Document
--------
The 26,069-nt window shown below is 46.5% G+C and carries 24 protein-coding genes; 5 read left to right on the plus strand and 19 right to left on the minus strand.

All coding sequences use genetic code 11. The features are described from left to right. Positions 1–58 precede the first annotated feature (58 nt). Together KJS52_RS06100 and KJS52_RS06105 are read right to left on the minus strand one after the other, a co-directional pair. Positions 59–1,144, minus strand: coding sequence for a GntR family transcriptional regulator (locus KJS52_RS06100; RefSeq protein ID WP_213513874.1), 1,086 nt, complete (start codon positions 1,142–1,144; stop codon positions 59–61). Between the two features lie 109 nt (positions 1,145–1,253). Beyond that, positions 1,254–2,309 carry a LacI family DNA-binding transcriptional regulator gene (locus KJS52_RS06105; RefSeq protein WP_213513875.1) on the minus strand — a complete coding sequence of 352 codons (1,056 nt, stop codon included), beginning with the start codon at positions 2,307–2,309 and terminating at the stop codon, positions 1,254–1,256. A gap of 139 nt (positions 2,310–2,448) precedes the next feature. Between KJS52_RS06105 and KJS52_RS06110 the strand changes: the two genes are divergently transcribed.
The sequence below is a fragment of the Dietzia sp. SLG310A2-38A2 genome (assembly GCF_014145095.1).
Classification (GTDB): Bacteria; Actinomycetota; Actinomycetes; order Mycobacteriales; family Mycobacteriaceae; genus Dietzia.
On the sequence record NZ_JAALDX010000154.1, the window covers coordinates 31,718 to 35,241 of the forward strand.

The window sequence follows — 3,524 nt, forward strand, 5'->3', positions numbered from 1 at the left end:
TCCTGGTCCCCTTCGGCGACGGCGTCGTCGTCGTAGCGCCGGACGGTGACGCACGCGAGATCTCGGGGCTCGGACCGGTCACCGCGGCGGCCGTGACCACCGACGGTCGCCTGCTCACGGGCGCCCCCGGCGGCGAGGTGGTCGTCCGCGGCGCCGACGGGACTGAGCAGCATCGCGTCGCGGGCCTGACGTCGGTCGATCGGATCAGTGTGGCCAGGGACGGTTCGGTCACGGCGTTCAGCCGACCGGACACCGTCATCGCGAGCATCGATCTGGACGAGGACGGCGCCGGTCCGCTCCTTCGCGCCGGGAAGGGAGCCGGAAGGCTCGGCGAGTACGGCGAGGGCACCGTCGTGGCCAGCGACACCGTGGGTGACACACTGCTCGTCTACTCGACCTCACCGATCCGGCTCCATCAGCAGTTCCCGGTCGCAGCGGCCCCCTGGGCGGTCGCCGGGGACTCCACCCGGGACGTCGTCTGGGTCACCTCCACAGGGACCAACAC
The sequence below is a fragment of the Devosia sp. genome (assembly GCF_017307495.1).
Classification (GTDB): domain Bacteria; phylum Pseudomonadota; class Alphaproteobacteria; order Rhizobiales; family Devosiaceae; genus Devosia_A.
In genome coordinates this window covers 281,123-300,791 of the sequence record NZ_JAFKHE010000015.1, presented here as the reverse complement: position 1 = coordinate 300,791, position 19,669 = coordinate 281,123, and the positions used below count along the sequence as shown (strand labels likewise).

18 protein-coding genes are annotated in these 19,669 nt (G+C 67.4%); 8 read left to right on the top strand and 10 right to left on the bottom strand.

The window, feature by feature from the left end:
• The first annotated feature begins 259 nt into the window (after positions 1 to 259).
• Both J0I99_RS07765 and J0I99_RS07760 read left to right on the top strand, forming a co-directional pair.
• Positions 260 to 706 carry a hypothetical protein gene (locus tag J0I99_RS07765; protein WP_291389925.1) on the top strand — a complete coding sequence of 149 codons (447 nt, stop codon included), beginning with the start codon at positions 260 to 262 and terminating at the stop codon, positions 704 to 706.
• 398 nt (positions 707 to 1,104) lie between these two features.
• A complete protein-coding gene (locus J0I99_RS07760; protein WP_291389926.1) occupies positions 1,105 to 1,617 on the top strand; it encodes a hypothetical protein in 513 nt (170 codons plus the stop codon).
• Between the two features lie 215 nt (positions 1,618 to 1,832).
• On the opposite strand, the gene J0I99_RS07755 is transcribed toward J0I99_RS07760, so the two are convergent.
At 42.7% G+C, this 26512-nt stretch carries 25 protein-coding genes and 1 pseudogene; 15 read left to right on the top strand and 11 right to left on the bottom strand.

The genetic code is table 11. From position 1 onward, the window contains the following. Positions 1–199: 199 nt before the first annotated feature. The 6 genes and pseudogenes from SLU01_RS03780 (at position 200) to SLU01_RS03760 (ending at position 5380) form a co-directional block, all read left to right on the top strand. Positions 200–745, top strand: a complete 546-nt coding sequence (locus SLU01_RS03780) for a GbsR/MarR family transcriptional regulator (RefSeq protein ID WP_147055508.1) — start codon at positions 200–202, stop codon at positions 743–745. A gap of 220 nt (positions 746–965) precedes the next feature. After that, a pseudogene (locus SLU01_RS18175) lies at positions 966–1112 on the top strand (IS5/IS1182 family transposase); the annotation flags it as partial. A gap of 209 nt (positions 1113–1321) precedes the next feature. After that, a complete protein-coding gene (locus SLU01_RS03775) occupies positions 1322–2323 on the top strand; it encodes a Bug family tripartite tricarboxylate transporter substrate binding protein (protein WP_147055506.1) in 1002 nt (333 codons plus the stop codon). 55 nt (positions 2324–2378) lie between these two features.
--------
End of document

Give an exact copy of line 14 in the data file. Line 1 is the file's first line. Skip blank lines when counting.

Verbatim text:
• Both J0I99_RS07765 and J0I99_RS07760 read left to right on the top strand, forming a co-directional pair.